Don Meyer has a pretty good idea about what’s going to happen when he speaks at Lipscomb University on Tuesday night.
“You always get a standing ovation if you’ve got one leg,” he said. “That’s standard right away.”
Chances are it would have happened anyway when college basketball’s all-time winningest coach returned to the campus where he recorded the vast majority of his victories.
Now though, his presence and his message at The Inaugural Don Meyer Evening of Excellence at Allen Arena should transcend basketball and athletics — and be that much more poignant given what Meyer has endured since Sept. 5 when he was critically injured in an automobile accident while in a caravan with his current team, Northern State (S.D.).
The injuries Meyer sustained when he was hit by a tractor-trailer not only required his left leg to be amputated above the knee, it necessitated the removal of his spleen and a piece of his intestines and caused other, lingering injuries.
Furthermore, in what Meyer publicly has called a blessing, it also led to the discovery of cancer in a very early stage.
“I’ve done a lot of public speaking,” he said. “I’ll stand on one leg doing that. I have to have something to balance on, I have to have a podium or something in front of me.”
Not for much longer, though.
Eye to eye
This past Thursday, Meyer had stitches removed from the spot at which his leg was amputated. That was a significant step in his recovery not to mention his desire to return to his standard way of doing things.
“We can start shaping it for a prosthesis,” he said. “So hopefully in a couple of months I’ll have one and learn how to walk again, stuff like that.”
It’s not a quest to move about like most others that fuels his desire to walk again. It’s his need to deliver the life lessons, whether through basketball or other means, as he has done for close to four decades.
As it is now, he uses a wheelchair around the offices and during practices and a walker as often as possible in other situations.
“The best thing about having another leg is that you can stand up in front of the kids’ faces when you’re talking to them,” he said. “That will be good, obviously. (Now) I have to back off a little bit and look at them or have them sit down, stuff like that.”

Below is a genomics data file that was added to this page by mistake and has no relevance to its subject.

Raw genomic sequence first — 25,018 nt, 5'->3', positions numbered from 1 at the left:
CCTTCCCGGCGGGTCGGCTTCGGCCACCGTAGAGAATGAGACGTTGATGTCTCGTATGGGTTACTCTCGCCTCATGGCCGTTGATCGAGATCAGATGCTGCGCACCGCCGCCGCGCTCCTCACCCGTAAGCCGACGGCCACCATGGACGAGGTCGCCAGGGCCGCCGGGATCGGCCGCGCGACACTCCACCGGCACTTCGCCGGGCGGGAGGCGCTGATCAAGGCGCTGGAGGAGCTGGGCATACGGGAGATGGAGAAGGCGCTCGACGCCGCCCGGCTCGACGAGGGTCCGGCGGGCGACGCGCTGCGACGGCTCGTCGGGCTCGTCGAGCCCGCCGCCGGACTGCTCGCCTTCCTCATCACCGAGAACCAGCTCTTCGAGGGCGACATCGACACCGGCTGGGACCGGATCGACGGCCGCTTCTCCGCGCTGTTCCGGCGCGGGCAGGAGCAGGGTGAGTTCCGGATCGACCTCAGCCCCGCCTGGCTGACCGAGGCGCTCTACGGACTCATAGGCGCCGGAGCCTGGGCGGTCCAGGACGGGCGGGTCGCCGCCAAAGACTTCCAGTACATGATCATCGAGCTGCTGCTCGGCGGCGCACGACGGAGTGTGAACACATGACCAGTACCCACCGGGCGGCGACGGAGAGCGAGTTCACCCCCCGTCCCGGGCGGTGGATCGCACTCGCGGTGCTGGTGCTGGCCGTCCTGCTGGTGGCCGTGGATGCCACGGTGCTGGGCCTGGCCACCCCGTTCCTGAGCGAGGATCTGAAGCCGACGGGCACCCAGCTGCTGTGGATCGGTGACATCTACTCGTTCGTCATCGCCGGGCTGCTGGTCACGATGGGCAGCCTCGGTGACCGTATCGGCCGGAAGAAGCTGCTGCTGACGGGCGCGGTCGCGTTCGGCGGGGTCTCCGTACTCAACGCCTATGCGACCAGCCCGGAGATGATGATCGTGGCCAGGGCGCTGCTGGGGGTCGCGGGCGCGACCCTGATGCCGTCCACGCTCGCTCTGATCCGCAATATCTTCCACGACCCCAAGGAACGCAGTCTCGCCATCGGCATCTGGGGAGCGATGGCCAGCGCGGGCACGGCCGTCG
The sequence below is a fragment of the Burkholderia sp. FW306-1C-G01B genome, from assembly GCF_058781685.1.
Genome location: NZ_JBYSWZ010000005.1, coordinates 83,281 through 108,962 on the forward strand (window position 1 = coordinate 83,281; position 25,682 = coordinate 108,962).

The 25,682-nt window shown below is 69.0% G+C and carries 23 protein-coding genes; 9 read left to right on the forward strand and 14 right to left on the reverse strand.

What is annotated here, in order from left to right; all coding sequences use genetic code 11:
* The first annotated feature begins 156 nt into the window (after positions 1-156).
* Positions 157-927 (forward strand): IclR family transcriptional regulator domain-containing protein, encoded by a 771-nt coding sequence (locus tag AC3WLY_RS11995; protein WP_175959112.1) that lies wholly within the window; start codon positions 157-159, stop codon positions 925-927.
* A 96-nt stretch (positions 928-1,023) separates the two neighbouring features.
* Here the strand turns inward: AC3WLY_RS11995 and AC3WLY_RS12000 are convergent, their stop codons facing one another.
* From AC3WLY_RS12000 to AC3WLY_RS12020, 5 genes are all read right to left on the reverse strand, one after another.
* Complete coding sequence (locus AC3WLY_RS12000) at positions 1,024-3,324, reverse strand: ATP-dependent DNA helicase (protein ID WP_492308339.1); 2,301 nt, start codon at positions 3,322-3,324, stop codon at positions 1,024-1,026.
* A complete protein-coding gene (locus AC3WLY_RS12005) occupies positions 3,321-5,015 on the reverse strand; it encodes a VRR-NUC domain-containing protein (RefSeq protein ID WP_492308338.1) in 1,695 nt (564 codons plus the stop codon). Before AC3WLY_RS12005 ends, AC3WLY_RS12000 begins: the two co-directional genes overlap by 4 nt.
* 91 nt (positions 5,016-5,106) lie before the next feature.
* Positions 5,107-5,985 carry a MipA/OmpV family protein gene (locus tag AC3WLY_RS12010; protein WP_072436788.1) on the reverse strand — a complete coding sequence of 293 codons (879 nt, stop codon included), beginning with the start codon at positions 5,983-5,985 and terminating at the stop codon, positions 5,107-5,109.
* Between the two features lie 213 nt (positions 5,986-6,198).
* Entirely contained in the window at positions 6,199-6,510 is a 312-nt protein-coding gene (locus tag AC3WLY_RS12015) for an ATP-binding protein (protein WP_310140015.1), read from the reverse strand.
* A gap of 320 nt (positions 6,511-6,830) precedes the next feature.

Even so, he has — as with so many other things related to the accident — found some positives in his limited mobility. Primarily, there’s the goodwill it generates in others, particularly those in his current home of Aberdeen, S.D.
“People out here are kind because they have to be,” he said. “The weather’s so tough and the wind’s so strong that it takes two people to open a door anyway. That’s a natural thing here, but it’s even more prominent when you’re handicapped.
“People really want to be kind and want to be helpful when they see a person who’s handicapped or whatever it’s called, or challenged or whatever the proper word is. It’s sort of neat to notice that where you never really noticed it before.”
Asparagus and morphine
A big part of Meyer’s daily routine nowadays is filling his body with the things he needs — and the list is diverse.
Nearly eight months removed from the accident, he still must manage pain in multiple places. For example, parts of his rib cage are permanently damaged and a consistent source of discomfort. He describes the sensation as that of wearing a heavy, metal vest full-time.
Then there is the left leg. The nerve endings at the point of amputation continue to fire.
“I’m taking morphine, a little bit, and some other pills because of the nerve endings where they cut the leg,” he said. “Those are sore. I’m trying to get less morphine.”
He added that if he is late administering his dose of morphine, he still feels the nail on his left big toe, which of course is not there. That was the case late last week when he spoke on the phone from his office.
There’s the cancer too of course, which was discovered on his liver and bowels during surgery following the accident. The combination of the slow-moving nature of his particular strain and Meyer’s diminished physical state due to the accident has delayed any serious treatment of the disease. Yet he and his wife researched the situation online and discovered there were things they could do without a medical degree.
“There’s a thing about drinking asparagus morning and night,” he said. “So my wife’s got me doing that now. I don’t know if she thinks it will really help or if she just enjoys giving it to me. She always has to watch me drink it and then laugh at me.
“But they say it’s good for getting rid of cancer, so I might as well try it.”
A captive audience
The idea to recognize and reach out to Meyer, who has spent the past 10 years at Northern State, came from athletic director Phillip Hutcheson, an All-American basketball player at Lipscomb under Meyer during the late 1980s.
It’s more than just a dinner too. Meyer will be in town Monday and Tuesday, during which time he will meet with university and athlete, and he will be the featured guest at a VIP reception and question-and-answer session prior to his keynote address.
“I just think (Hutcheson) is outstanding and it will be fun to go back and see him and all the guys,” Meyer said. “It will be great. I hope it will be great, anyway.”
Few – if any – doubt it will, even those outside the Lipscomb family.
“I haven’t had a lot of coaching role models,” Vanderbilt baseball coach Tim Corbin, a friend of Meyer’s, said. “With him, I just think about all he’s gone through and I just try to latch on to everything he has to say.”
Tuesday night, there will be a room full of others doing exactly the same thing.
Tickets are $5 for individuals and $25 for teams (up to 15 people) and can be ordered by contacting Brent High at 615-566-6023 or firstname.lastname@example.org .